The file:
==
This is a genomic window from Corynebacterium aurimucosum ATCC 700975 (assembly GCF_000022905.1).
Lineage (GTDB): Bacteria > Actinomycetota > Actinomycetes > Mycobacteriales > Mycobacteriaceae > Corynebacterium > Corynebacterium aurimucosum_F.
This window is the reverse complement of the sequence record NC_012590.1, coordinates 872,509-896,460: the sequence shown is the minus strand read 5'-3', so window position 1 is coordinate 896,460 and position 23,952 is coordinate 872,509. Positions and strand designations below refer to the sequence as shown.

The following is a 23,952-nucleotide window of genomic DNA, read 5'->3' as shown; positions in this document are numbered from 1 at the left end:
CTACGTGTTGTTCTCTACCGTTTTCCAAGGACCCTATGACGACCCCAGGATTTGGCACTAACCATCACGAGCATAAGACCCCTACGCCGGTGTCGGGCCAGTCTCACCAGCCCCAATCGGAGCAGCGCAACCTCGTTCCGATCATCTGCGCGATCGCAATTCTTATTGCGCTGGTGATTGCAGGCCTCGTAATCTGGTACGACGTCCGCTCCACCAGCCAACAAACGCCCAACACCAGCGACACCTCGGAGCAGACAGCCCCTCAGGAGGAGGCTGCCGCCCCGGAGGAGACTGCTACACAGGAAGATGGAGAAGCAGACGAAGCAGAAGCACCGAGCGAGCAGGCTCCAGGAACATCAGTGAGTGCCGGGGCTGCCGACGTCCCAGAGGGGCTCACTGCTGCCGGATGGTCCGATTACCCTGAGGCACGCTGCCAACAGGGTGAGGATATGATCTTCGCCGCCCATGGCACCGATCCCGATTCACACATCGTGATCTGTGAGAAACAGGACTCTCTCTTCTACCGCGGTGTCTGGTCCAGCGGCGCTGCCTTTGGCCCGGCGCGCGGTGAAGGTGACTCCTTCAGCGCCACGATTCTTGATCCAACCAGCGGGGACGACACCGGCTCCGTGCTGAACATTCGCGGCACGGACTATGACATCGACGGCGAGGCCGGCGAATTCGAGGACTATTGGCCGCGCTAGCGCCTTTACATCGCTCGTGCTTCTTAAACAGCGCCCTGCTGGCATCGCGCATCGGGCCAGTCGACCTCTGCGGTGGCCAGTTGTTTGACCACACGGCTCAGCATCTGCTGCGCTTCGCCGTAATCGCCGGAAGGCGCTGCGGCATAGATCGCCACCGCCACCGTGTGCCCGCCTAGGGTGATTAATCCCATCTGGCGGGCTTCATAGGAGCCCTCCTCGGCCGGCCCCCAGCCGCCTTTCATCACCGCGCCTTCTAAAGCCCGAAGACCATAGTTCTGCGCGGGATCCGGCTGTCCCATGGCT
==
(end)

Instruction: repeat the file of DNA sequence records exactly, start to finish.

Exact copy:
This is a genomic window from Corynebacterium aurimucosum ATCC 700975 (assembly GCF_000022905.1).
Lineage (GTDB): Bacteria > Actinomycetota > Actinomycetes > Mycobacteriales > Mycobacteriaceae > Corynebacterium > Corynebacterium aurimucosum_F.
This window is the reverse complement of the sequence record NC_012590.1, coordinates 872,509-896,460: the sequence shown is the minus strand read 5'-3', so window position 1 is coordinate 896,460 and position 23,952 is coordinate 872,509. Positions and strand designations below refer to the sequence as shown.

The following is a 23,952-nucleotide window of genomic DNA, read 5'->3' as shown; positions in this document are numbered from 1 at the left end:
CTACGTGTTGTTCTCTACCGTTTTCCAAGGACCCTATGACGACCCCAGGATTTGGCACTAACCATCACGAGCATAAGACCCCTACGCCGGTGTCGGGCCAGTCTCACCAGCCCCAATCGGAGCAGCGCAACCTCGTTCCGATCATCTGCGCGATCGCAATTCTTATTGCGCTGGTGATTGCAGGCCTCGTAATCTGGTACGACGTCCGCTCCACCAGCCAACAAACGCCCAACACCAGCGACACCTCGGAGCAGACAGCCCCTCAGGAGGAGGCTGCCGCCCCGGAGGAGACTGCTACACAGGAAGATGGAGAAGCAGACGAAGCAGAAGCACCGAGCGAGCAGGCTCCAGGAACATCAGTGAGTGCCGGGGCTGCCGACGTCCCAGAGGGGCTCACTGCTGCCGGATGGTCCGATTACCCTGAGGCACGCTGCCAACAGGGTGAGGATATGATCTTCGCCGCCCATGGCACCGATCCCGATTCACACATCGTGATCTGTGAGAAACAGGACTCTCTCTTCTACCGCGGTGTCTGGTCCAGCGGCGCTGCCTTTGGCCCGGCGCGCGGTGAAGGTGACTCCTTCAGCGCCACGATTCTTGATCCAACCAGCGGGGACGACACCGGCTCCGTGCTGAACATTCGCGGCACGGACTATGACATCGACGGCGAGGCCGGCGAATTCGAGGACTATTGGCCGCGCTAGCGCCTTTACATCGCTCGTGCTTCTTAAACAGCGCCCTGCTGGCATCGCGCATCGGGCCAGTCGACCTCTGCGGTGGCCAGTTGTTTGACCACACGGCTCAGCATCTGCTGCGCTTCGCCGTAATCGCCGGAAGGCGCTGCGGCATAGATCGCCACCGCCACCGTGTGCCCGCCTAGGGTGATTAATCCCATCTGGCGGGCTTCATAGGAGCCCTCCTCGGCCGGCCCCCAGCCGCCTTTCATCACCGCGCCTTCTAAAGCCCGAAGACCATAGTTCTGCGCGGGATCCGGCTGTCCCATGGCT